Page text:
When the Twinned Spell metamagic says "target", it does not just mean "in the target line of the spell", but rather "affect in any way". He was very clear on this point; spells like green-fire blade or ice knife -- which attack a single creature but then deal damage to another creature or a zone around that initial target -- are not valid for twinning because they have the capability to affect more than one creature. Based on this, you are indeed a target of your own life transference spell, thus the spell targets two creatures and is not valid for twinning.

Podcast time codes:

  • 5:20 - Beginning of the Sage Advice segment
  • 10:20 - What do we mean when we say "target"?
  • 19:20 - Discussion of twinned spells begins
  • 28:30 - How twin works with spells that have secondary targets
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    \$\begingroup\$ Does this mean that a spell like Warding Bond cannot be twinned either? \$\endgroup\$ – Daniel Zastoupil Feb 27 at 14:47
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    \$\begingroup\$ @DanielZastoupil That is correct. Warding bond affects more than one creature and thus would not be applicable for twinning by JC's clarification. \$\endgroup\$ – Rubiksmoose Feb 27 at 15:45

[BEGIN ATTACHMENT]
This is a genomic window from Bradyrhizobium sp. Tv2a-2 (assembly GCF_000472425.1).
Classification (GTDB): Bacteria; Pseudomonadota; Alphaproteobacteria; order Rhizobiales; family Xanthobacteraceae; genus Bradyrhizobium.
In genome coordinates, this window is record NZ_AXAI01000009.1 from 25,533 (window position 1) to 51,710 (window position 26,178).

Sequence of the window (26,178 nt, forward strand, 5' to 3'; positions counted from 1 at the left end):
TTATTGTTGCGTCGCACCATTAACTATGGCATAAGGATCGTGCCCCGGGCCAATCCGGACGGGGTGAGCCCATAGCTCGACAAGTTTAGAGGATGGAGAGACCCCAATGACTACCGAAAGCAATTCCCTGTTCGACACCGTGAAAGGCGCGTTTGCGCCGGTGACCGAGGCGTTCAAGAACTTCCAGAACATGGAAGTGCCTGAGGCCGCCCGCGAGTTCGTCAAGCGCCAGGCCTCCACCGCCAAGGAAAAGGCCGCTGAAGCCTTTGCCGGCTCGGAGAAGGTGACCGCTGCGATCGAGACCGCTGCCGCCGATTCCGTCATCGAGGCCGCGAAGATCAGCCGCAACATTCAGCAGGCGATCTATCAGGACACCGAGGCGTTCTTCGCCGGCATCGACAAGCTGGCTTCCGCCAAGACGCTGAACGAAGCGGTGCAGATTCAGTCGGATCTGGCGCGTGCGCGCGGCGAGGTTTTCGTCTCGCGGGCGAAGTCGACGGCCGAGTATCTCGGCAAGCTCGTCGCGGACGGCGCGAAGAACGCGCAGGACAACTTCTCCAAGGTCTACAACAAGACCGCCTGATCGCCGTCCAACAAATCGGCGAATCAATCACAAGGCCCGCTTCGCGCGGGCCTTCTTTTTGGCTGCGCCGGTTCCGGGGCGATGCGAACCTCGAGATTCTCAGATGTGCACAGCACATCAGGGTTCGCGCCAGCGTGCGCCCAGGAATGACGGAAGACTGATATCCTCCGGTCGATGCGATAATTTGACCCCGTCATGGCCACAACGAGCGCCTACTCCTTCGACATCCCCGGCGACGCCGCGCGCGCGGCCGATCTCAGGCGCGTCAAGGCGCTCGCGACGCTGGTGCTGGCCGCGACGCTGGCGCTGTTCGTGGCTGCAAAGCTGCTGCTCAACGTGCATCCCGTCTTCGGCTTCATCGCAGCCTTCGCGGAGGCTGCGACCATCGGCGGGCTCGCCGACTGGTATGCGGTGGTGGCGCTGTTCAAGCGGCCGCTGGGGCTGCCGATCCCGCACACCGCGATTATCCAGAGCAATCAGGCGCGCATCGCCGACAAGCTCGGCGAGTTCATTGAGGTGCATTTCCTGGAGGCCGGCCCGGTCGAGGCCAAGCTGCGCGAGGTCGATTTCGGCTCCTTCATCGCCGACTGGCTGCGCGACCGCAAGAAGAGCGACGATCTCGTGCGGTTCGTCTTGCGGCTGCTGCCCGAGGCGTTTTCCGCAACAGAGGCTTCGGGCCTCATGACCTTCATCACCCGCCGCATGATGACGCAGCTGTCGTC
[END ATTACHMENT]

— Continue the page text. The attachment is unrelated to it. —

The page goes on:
• \$\begingroup\$ Though I agree it's a compelling point and certain spells are specifically called out for affecting other creatures in specific ways, even that isn't a clear cut solution. The Jump spell says "You touch a creature". Have I been affected in any way? Well, yes, but actually no. You might say then that it must be a mechanical effect, but then what about Levitate? "You can change the target's altitude by up to 20 feet in either direction on your turn". You are clearly affected in some way by the spell, but I've never seen a case made against twinning either of those spells. \$\endgroup\$ – Mwr247 Feb 27 at 16:15
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    \$\begingroup\$ The delivery method of a spell certainly doesn't count as being affected by it. I don't see how controlling a spell you previously cast could possibly constitute being affected by the spell either, but I suppose I can at least see that being a point of discussion. However, that isn't the question at hand; if the spell is dealing damage to you or healing you, there is just no possible way to interpret that as not "affecting" you. You are absolutely a target of your own life transference. \$\endgroup\$ – Darth Pseudonym Feb 27 at 16:37
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    \$\begingroup\$ Some would argue that the damage is part of the delivery method. The challenge isn't that it's not affecting you, but rather that defining "targets" as being "affected in any way" doesn't clear things up as a general solution, because now we need a proper definition of what it means to be affected. Both the examples I gave above do affect the caster as do many other spells, albeit in different ways, but are twinnable. The point I'm trying to make is that while there are perfectly valid arguments to be made for and against Life Transference, I don't think being "affected" clears it up. \$\endgroup\$ – Mwr247 Feb 27 at 16:57